ENV is global (the same for all classes), so I would say it is (should be)
a global var!

Thanks Berg

···

Am 14.05.2016 12:36 schrieb "Matthew Kerwin" > Berg:

No worries.

--
  Matthew Kerwin

(ruby) x.rb:

$VERBOSE=true
i=1 # never used => should warn!
$VERBOSE=false

warn "no no" => should not warn!

So $VERBOSE has no influence...

$VERBOSE = false to turn off 'warn' won't work. You have to set it to nil.
I've confirmed that this works on Ruby 2.1 on Windows.

I'm still attempting to determine why there's a difference between -w and
$VERBOSE = true.

> Why $ENV ?

ENV is global (the same for all classes), so I would say it is (should be)
a global var!

Thanks Berg

$ENV isn't "global". It sets environment variables for the OS. (I mean, it
*is* global, but the things it creates are not for consumption within Ruby)

···

On Mon, May 16, 2016 at 6:32 AM A Berger <aberger7890@gmail.com> wrote:

Hi,

$VERBOSE = false to turn off 'warn' won't work. You have to set it to

nil.
I've confirmed that this works on Ruby 2.1 on Windows.

Ok thanks - Description in Rubyref (Fitzgerald) is wrong.
If it's true, if -w, than it should be false (the opposite) if not -w.
(If it would be sg other than true, than nil would be ok)

I'm still attempting to determine why there's a difference between -w and

$VERBOSE = true.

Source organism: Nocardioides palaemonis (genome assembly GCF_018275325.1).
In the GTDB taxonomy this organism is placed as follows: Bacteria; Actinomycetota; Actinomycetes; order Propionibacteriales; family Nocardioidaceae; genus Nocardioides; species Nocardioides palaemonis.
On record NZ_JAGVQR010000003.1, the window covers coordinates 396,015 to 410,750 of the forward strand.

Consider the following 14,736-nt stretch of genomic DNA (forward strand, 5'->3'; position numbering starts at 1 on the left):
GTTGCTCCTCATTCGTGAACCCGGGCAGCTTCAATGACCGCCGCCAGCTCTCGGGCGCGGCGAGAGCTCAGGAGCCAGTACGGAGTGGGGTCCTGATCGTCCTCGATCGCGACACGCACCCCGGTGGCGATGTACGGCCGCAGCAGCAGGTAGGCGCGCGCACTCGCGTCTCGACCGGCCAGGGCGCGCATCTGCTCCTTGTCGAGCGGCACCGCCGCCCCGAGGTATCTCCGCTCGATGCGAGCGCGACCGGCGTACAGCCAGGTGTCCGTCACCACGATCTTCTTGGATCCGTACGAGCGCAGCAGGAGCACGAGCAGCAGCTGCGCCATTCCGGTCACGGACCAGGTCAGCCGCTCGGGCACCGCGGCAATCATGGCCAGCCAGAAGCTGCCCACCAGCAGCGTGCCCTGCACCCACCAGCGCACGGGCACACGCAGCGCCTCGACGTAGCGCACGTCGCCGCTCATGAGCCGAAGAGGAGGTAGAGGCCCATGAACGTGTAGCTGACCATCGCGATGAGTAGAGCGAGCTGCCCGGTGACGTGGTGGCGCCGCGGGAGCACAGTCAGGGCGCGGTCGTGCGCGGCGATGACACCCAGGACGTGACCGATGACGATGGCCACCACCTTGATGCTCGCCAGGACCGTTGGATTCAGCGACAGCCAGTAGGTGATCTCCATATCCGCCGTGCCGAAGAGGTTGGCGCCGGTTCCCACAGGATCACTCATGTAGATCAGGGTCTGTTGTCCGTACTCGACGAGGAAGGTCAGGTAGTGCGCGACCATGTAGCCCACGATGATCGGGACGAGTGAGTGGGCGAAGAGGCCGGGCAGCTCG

> Why $ENV ?

ENV is global (the same for all classes), so I would say it is (should

be) a global var!

Thanks Berg

$ENV isn't "global". It sets environment variables for the OS. (I mean,

it *is* global, but the things it creates are not for consumption within
Ruby)

So it //is// global - in my opinion tells that it should be $ENV
You dont have to consume everything :wink: -- a changed file (e.g. /etc/passwd)
may change the whole system...

bye Berg

···

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Hi,

> $VERBOSE = false to turn off 'warn' won't work. You have to set it to
nil.
I've confirmed that this works on Ruby 2.1 on Windows.

Ok thanks - Description in Rubyref (Fitzgerald) is wrong.
If it's true, if -w, than it should be false (the opposite) if not -w.
(If it would be sg other than true, than nil would be ok)

There are three possible values for $VERBOSE: true, false, nil. false is

the "default" and gives you warn and all that working as you would expect.
true is supposed to be true verbosity, and nil is "all warnings off". You
can access the three at the command line as -W0, -W1, -W2 (I believe lower
and upper w give the same results). You can also set $VERBOSE in code as
$-w (lower w. upper W won't work).

As near as I can tell, -w imports some sort of linter, which is what gives
the warning on the unused variable. I haven't dug enough to find out what
that linter is.

>
>
> $ENV isn't "global". It sets environment variables for the OS. (I mean,
it *is* global, but the things it creates are not for consumption within
Ruby)

So it //is// global - in my opinion tells that it should be $ENV
You dont have to consume everything :wink: -- a changed file (e.g.
/etc/passwd) may change the whole system...

Setting an environment variable called "$VERBOSE" doesn't mean that Ruby

sees anything as being set. Ruby generally isn't going to look at
environment variables to determine its behavior.

···

On Mon, May 16, 2016 at 7:45 PM A Berger <aberger7890@gmail.com> wrote:

Hi
Very confusing - three (different classes) values for $VERBOSE
My suggestion: 0..2 (as with -W)

I just meant Ruby should have $ENV instead of ENV, because its global.
(ENV is "more" global than $VERBOSE)

Berg